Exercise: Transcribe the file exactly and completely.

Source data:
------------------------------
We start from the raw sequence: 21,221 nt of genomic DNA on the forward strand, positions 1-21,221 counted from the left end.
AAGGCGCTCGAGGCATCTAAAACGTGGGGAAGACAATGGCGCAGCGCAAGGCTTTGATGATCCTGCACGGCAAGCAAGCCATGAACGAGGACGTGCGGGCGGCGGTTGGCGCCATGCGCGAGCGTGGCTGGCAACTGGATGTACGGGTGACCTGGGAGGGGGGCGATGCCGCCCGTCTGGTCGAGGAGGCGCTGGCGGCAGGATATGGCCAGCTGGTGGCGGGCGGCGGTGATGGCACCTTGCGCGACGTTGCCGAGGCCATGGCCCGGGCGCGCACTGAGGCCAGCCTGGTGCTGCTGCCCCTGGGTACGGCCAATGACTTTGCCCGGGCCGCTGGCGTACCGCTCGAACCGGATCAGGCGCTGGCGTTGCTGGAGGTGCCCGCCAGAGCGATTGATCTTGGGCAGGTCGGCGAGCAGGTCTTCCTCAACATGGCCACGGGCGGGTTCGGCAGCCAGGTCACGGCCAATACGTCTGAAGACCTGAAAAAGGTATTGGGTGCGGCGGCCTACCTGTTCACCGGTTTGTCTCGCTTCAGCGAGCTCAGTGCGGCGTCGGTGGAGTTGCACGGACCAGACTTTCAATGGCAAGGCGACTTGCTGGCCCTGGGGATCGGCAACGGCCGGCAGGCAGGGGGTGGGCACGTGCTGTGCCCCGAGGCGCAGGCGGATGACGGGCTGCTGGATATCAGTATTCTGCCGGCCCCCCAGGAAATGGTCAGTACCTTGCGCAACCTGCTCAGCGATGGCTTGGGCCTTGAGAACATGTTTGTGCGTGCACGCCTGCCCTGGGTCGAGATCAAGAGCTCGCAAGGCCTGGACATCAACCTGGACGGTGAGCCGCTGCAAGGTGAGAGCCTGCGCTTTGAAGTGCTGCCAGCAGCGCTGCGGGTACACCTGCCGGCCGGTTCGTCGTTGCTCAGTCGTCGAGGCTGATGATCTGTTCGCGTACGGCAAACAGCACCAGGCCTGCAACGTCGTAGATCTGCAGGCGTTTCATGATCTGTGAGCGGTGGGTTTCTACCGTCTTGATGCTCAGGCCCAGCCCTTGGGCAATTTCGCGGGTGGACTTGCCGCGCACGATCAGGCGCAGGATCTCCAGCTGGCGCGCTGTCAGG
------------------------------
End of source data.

We start from the raw sequence: 21,221 nt of genomic DNA on the forward strand, positions 1-21,221 counted from the left end.
AAGGCGCTCGAGGCATCTAAAACGTGGGGAAGACAATGGCGCAGCGCAAGGCTTTGATGATCCTGCACGGCAAGCAAGCCATGAACGAGGACGTGCGGGCGGCGGTTGGCGCCATGCGCGAGCGTGGCTGGCAACTGGATGTACGGGTGACCTGGGAGGGGGGCGATGCCGCCCGTCTGGTCGAGGAGGCGCTGGCGGCAGGATATGGCCAGCTGGTGGCGGGCGGCGGTGATGGCACCTTGCGCGACGTTGCCGAGGCCATGGCCCGGGCGCGCACTGAGGCCAGCCTGGTGCTGCTGCCCCTGGGTACGGCCAATGACTTTGCCCGGGCCGCTGGCGTACCGCTCGAACCGGATCAGGCGCTGGCGTTGCTGGAGGTGCCCGCCAGAGCGATTGATCTTGGGCAGGTCGGCGAGCAGGTCTTCCTCAACATGGCCACGGGCGGGTTCGGCAGCCAGGTCACGGCCAATACGTCTGAAGACCTGAAAAAGGTATTGGGTGCGGCGGCCTACCTGTTCACCGGTTTGTCTCGCTTCAGCGAGCTCAGTGCGGCGTCGGTGGAGTTGCACGGACCAGACTTTCAATGGCAAGGCGACTTGCTGGCCCTGGGGATCGGCAACGGCCGGCAGGCAGGGGGTGGGCACGTGCTGTGCCCCGAGGCGCAGGCGGATGACGGGCTGCTGGATATCAGTATTCTGCCGGCCCCCCAGGAAATGGTCAGTACCTTGCGCAACCTGCTCAGCGATGGCTTGGGCCTTGAGAACATGTTTGTGCGTGCACGCCTGCCCTGGGTCGAGATCAAGAGCTCGCAAGGCCTGGACATCAACCTGGACGGTGAGCCGCTGCAAGGTGAGAGCCTGCGCTTTGAAGTGCTGCCAGCAGCGCTGCGGGTACACCTGCCGGCCGGTTCGTCGTTGCTCAGTCGTCGAGGCTGATGATCTGTTCGCGTACGGCAAACAGCACCAGGCCTGCAACGTCGTAGATCTGCAGGCGTTTCATGATCTGTGAGCGGTGGGTTTCTACCGTCTTGATGCTCAGGCCCAGCCCTTGGGCAATTTCGCGGGTGGACTTGCCGCGCACGATCAGGCGCAGGATCTCCAGCTGGCGCGCTGTCAGG